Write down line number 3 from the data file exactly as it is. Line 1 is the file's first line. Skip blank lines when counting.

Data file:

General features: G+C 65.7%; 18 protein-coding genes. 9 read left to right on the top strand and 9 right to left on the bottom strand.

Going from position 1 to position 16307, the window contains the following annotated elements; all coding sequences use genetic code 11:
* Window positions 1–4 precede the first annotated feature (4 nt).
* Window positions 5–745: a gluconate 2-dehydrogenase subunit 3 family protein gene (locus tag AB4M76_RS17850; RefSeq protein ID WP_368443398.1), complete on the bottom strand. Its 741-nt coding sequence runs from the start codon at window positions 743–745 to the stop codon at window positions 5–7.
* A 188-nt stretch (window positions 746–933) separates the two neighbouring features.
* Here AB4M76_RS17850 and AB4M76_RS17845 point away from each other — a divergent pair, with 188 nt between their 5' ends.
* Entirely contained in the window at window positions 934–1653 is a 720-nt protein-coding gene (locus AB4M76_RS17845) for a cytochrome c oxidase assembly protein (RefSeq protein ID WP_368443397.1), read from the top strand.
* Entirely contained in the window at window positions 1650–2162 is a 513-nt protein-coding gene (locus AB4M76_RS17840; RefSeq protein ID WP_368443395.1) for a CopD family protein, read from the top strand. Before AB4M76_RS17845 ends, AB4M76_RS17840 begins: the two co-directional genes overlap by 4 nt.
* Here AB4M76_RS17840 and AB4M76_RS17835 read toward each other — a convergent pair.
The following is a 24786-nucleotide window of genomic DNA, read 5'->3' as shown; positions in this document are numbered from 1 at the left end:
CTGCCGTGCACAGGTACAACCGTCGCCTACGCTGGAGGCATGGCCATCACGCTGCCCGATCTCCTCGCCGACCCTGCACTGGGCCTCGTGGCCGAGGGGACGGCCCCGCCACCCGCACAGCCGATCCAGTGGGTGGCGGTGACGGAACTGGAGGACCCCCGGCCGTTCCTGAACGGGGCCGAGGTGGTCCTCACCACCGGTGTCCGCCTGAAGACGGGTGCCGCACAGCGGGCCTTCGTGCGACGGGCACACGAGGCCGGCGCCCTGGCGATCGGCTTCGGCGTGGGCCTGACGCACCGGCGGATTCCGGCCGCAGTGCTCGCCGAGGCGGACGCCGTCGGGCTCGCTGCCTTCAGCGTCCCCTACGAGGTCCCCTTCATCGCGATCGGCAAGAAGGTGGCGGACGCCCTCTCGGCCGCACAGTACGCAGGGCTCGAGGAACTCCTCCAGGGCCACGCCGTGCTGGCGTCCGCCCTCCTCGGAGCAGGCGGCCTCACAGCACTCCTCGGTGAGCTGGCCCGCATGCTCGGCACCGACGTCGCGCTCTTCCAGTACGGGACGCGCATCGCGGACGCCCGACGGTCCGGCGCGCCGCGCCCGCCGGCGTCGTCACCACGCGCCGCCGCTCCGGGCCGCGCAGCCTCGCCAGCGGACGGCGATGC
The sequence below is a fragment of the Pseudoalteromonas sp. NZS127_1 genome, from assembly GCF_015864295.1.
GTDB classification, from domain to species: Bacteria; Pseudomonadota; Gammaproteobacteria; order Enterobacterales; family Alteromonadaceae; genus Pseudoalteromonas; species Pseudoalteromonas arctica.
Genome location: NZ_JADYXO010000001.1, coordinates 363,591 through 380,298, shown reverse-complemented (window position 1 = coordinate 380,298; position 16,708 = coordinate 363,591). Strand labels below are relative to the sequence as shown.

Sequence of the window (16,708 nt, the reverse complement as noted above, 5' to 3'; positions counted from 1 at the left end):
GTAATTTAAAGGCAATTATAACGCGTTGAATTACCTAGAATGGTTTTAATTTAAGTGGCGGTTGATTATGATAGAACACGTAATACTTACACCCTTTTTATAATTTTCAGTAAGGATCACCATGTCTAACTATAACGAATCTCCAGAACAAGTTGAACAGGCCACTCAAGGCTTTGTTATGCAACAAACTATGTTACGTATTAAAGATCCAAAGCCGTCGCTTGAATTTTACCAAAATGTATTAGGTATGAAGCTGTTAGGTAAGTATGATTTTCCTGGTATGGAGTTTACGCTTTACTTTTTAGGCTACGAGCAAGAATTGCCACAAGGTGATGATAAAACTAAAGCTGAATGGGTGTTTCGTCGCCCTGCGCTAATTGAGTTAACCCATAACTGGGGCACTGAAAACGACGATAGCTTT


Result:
* Window positions 1–4 precede the first annotated feature (4 nt).